It's nice that somebody in Sacramento finally thinks we're paying too much taxes.
State Senator Kevin de Leon wants to reduce the tax burden of Californians making more than $100,000 by allowing them to make a donation to the state instead of paying state income taxes.
It's de Leon's answer to the federal tax overhaul that caps deductions for state, local, and property taxes for federal deductions at $10,000. In other words, de Leon wants to create yet another tax loophole instead of reducing the overall tax burden.
There is a wild assumption, of course, that the 6 million taxpayers who itemized last year out of the 18 million Californians who sent money to Washington, D.C., last year would benefit significantly from converting state income tax to just a charitable deduction.
The average claims for state and local taxes is $18,438 in California according to the IRS. If someone lives in a $600,000 house a third or $6,000 of that $18,438 is paid in property taxes. This is important to keep in mind because the Californians de Leon & Company are worried about being overburdened aren't your run-of-the-mill working stiffs. They have decent incomes.
While I make considerably less than $100,000 I don't begrudge anyone making over $100,000 unless they are public servants and they are well on the north side of $200,000.
And to be honest, de Leon is right in that a lot of those people in the lower six figures are taxed proportionately more on the surface than people who make less. But they can also make enough money to claim a host of tax credits that cut taxes owed as opposed to tax deductions that simply reduce taxable income. How many people do you know making $50,000 a year are in a position to buy a $70,000 Tesla to get a $7,500 tax credit?
If de Leon really wants to set Sacramento apart from Washington, D.C., perhaps he'd like to jettison all the hocus pocus and eliminate all deductions and tax credits and adjust tax bracket percentages to make California taxes transparent and relatively fair.
It's rich to hear politicians in Sacramento bellow such as de Leon did in announcing his proposal that the federal "tax plan gives corporations and hedge-fund managers a trillion-dollar tax and expects California taxpayers to foot the bill."
So who does de Leon thinks picks up the tab for the big tax credits and "tax incentives" that Sacramento politicians regularly dole out to corporations to locate or expand in California? It's the very same California taxpayers he's indignant will take a hit from the federal tax overhaul. It's kind of like the bully who gets upset because anther bully is picking on their favorite punching bag not because he has had a change of heart but because it's his punching bag.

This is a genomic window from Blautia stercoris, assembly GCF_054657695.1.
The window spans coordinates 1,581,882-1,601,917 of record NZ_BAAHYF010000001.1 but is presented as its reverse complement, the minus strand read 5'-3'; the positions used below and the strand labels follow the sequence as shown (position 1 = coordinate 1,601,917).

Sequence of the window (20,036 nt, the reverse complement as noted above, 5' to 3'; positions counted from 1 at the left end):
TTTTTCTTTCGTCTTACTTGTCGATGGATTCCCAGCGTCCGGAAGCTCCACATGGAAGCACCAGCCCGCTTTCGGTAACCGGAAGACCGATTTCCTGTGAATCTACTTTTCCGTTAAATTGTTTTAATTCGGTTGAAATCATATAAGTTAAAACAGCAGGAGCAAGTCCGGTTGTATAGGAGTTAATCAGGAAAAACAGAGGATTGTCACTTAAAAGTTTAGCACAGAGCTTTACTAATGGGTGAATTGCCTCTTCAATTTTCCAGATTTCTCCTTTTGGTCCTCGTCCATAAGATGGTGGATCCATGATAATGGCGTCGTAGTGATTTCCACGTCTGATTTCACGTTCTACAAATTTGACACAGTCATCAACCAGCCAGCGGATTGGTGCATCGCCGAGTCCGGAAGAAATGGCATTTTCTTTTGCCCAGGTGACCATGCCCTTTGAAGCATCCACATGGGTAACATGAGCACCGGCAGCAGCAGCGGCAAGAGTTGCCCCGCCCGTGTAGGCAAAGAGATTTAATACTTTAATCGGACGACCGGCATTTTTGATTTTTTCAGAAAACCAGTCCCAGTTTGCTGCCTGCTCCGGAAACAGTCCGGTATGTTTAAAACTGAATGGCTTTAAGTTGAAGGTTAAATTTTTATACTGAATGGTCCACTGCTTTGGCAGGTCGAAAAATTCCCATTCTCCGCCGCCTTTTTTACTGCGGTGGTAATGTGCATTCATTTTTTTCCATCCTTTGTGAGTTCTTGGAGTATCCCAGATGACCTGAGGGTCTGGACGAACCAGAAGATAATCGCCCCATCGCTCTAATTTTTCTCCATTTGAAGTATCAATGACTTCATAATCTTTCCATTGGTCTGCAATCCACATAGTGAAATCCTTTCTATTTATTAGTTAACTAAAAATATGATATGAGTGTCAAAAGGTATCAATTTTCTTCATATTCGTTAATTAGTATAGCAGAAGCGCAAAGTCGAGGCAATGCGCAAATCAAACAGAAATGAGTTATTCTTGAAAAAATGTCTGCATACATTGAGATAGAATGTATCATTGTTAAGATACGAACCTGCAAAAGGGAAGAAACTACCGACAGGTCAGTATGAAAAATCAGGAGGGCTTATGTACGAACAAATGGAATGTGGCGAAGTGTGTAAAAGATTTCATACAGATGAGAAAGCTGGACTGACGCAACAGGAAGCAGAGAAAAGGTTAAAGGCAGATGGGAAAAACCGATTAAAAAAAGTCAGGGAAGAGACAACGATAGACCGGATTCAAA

It's okay for de Leon and his cohorts to squeeze California taxpayers but not for the federal government to do so.
The actions of de Leon and others is clear what class of taxpayers they have the most empathy given they make $104,118 a year plus $183 per day when the Legislature is in session.
They're indignant because for a change they are in the category of taxpayers being gored.
If you doubt this just look at how grossly unfair the gas tax bill was handled. It is a users' tax in the truest sense given the money collected is to address wear and tear to the roads. But instead of switching to a GPS-based system where motorists would be charged on miles driven during a given year, they simply upped the tax and then slapped a surcharge on DMV registration that built in even more unfairness.
They gave zero emission vehicles such as Tesla and Volt - that aren't charged a cent in gas tax - a flat $100 DMV charge to pay toward road maintenance. In doing so it clearly isn't a users' fee as they provide the electric car owners with a break as the flat fee is lower than what many others who buy a new car at the third of the price of a Tesla and with a lower curb weight that reduces wear and tear on pavement. Given the tax is about road maintenance - and not air quality - if you drive a 2018 electric car that market research shows most buyers of make more than $100,000 a year, then you get a break from the state from your fair share when compared to someone driving a 1996 Toyota Camry.
The question becomes what taxpayers matter most to de Leon when it comes to the wide open subject of tax fairness?
Any speculation about motives or biases when it comes to taxes would quickly disappear if taxes were straight forward without credits and most deductions with brackets adjusted only for income and household size.
But until then proposals like de Leon's should be viewed as either political posturing or an effort to favor economic peers.
This column is the opinion of Dennis Wyatt and does not necessarily represent the opinion of Morris Newspaper Corp. of CA.